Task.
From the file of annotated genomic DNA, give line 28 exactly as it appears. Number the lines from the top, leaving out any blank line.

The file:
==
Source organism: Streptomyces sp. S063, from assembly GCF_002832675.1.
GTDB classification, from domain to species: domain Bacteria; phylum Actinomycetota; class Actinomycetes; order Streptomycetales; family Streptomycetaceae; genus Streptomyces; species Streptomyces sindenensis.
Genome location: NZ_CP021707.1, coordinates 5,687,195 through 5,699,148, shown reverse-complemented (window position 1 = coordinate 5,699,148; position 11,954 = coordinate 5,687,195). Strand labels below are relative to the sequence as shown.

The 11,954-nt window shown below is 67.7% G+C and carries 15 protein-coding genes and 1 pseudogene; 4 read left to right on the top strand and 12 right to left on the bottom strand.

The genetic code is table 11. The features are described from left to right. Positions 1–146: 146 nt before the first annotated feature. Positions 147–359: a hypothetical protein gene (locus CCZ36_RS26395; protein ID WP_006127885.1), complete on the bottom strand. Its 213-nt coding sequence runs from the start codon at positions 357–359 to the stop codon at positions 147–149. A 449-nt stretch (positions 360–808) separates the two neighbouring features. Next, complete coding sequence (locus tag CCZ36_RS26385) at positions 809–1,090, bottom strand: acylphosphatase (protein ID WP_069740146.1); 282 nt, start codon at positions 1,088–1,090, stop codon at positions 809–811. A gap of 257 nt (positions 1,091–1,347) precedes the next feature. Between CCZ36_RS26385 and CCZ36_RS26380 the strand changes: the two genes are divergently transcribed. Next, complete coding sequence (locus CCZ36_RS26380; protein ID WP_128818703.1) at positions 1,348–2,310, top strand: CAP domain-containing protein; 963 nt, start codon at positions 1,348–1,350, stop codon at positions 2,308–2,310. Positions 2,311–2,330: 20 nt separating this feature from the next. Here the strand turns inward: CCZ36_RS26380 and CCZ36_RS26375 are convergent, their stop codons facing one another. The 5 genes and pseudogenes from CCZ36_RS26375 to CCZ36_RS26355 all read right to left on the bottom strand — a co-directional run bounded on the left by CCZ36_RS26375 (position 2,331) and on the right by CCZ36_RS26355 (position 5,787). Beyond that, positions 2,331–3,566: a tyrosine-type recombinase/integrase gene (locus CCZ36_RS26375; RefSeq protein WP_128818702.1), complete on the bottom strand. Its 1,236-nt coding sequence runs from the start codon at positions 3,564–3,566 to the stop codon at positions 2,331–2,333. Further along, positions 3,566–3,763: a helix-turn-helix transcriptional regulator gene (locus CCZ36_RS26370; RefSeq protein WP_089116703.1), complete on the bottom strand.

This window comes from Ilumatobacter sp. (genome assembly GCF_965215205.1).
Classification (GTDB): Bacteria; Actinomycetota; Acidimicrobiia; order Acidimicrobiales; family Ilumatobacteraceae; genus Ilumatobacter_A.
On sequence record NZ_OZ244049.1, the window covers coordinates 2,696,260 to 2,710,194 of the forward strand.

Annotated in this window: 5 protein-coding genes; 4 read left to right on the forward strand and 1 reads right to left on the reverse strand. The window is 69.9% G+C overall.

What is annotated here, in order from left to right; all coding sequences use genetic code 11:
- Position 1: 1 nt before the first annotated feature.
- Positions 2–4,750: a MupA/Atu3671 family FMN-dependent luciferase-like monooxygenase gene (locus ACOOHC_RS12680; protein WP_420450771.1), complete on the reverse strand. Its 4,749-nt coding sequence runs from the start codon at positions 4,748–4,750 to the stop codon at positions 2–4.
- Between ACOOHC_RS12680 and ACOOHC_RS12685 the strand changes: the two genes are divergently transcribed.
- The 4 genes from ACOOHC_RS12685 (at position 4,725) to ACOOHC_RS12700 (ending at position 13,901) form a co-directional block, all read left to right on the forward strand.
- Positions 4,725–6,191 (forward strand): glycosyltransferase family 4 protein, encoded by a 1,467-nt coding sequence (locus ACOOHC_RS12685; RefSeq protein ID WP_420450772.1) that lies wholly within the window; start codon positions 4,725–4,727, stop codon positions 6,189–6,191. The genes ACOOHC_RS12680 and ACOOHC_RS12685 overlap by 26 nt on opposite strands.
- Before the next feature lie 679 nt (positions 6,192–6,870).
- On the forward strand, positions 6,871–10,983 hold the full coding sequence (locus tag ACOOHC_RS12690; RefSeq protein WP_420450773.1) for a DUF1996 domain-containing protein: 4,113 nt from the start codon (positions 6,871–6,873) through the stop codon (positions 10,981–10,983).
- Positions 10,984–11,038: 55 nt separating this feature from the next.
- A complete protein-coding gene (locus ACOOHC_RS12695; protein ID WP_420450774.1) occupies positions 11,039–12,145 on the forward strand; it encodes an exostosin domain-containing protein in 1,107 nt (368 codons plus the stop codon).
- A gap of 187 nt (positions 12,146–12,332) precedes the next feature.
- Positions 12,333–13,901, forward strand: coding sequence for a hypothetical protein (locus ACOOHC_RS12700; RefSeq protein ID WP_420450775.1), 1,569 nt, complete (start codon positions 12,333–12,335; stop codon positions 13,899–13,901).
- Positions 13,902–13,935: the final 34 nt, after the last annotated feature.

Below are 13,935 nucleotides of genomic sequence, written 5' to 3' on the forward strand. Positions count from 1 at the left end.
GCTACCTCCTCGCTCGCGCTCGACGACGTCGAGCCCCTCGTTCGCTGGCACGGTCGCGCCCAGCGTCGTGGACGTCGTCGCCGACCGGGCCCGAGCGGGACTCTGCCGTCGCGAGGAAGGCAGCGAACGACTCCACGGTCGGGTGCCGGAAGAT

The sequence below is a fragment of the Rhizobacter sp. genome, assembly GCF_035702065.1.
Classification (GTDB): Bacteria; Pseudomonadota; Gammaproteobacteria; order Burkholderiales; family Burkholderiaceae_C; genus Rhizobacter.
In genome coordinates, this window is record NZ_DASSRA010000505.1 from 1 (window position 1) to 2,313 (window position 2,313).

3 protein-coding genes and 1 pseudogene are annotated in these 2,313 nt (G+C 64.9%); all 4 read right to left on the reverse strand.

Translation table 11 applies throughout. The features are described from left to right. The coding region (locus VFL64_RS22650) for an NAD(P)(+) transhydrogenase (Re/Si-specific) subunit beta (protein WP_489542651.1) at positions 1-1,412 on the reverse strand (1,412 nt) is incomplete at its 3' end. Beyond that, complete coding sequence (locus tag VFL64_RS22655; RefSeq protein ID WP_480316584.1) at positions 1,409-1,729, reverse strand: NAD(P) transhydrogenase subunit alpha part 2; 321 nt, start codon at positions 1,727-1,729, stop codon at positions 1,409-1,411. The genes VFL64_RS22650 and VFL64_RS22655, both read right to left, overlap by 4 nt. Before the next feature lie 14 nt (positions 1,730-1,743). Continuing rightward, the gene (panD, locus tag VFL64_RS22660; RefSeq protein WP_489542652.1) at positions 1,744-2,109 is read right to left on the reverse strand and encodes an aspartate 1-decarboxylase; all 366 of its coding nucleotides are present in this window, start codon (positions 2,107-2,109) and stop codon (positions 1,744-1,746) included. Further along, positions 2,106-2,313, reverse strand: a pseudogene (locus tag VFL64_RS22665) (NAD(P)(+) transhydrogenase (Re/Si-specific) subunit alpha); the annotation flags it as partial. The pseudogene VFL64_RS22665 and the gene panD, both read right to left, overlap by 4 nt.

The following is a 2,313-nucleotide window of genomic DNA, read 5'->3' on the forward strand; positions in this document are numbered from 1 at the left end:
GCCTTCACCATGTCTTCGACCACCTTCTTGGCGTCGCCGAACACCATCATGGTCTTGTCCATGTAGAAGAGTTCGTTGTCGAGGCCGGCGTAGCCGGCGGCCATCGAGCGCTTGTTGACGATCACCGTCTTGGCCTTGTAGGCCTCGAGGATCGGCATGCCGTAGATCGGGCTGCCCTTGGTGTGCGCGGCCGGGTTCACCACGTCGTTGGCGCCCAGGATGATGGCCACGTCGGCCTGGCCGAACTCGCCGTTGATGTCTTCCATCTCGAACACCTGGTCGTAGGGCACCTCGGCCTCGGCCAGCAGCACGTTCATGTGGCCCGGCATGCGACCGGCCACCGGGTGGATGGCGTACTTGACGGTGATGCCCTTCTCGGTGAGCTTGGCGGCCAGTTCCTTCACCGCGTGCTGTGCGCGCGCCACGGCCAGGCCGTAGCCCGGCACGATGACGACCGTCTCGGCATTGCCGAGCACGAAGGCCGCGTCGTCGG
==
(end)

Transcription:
3 protein-coding genes and 1 pseudogene are annotated in these 2,313 nt (G+C 64.9%); all 4 read right to left on the reverse strand.